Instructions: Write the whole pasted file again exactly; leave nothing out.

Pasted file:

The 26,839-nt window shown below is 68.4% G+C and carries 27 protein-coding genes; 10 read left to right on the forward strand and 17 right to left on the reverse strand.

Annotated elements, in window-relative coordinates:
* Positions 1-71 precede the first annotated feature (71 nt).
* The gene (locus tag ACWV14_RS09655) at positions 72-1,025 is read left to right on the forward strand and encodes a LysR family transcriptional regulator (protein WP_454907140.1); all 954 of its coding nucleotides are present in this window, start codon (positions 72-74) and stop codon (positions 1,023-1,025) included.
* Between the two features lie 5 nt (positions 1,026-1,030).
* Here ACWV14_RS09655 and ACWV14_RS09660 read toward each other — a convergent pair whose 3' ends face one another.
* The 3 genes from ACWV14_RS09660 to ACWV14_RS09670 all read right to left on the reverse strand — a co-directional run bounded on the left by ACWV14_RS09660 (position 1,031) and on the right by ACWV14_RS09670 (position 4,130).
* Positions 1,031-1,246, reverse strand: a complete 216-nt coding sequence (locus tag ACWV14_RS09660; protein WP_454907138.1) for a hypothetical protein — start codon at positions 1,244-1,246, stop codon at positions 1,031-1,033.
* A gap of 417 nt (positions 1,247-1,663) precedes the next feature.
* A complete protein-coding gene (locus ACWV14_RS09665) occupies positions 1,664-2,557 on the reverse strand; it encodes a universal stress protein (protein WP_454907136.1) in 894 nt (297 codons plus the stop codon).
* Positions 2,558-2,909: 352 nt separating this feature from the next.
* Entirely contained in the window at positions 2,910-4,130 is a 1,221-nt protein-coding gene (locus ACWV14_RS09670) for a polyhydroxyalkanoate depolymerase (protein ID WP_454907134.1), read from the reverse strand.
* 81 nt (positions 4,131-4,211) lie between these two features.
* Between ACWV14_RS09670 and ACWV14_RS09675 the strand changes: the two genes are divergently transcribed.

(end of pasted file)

The 26,839-nt window shown below is 68.4% G+C and carries 27 protein-coding genes; 10 read left to right on the forward strand and 17 right to left on the reverse strand.

Annotated elements, in window-relative coordinates:
* Positions 1-71 precede the first annotated feature (71 nt).
* The gene (locus tag ACWV14_RS09655) at positions 72-1,025 is read left to right on the forward strand and encodes a LysR family transcriptional regulator (protein WP_454907140.1); all 954 of its coding nucleotides are present in this window, start codon (positions 72-74) and stop codon (positions 1,023-1,025) included.
* Between the two features lie 5 nt (positions 1,026-1,030).
* Here ACWV14_RS09655 and ACWV14_RS09660 read toward each other — a convergent pair whose 3' ends face one another.
* The 3 genes from ACWV14_RS09660 to ACWV14_RS09670 all read right to left on the reverse strand — a co-directional run bounded on the left by ACWV14_RS09660 (position 1,031) and on the right by ACWV14_RS09670 (position 4,130).
* Positions 1,031-1,246, reverse strand: a complete 216-nt coding sequence (locus tag ACWV14_RS09660; protein WP_454907138.1) for a hypothetical protein — start codon at positions 1,244-1,246, stop codon at positions 1,031-1,033.
* A gap of 417 nt (positions 1,247-1,663) precedes the next feature.
* A complete protein-coding gene (locus ACWV14_RS09665) occupies positions 1,664-2,557 on the reverse strand; it encodes a universal stress protein (protein WP_454907136.1) in 894 nt (297 codons plus the stop codon).
* Positions 2,558-2,909: 352 nt separating this feature from the next.
* Entirely contained in the window at positions 2,910-4,130 is a 1,221-nt protein-coding gene (locus ACWV14_RS09670) for a polyhydroxyalkanoate depolymerase (protein ID WP_454907134.1), read from the reverse strand.
* 81 nt (positions 4,131-4,211) lie between these two features.
* Between ACWV14_RS09670 and ACWV14_RS09675 the strand changes: the two genes are divergently transcribed.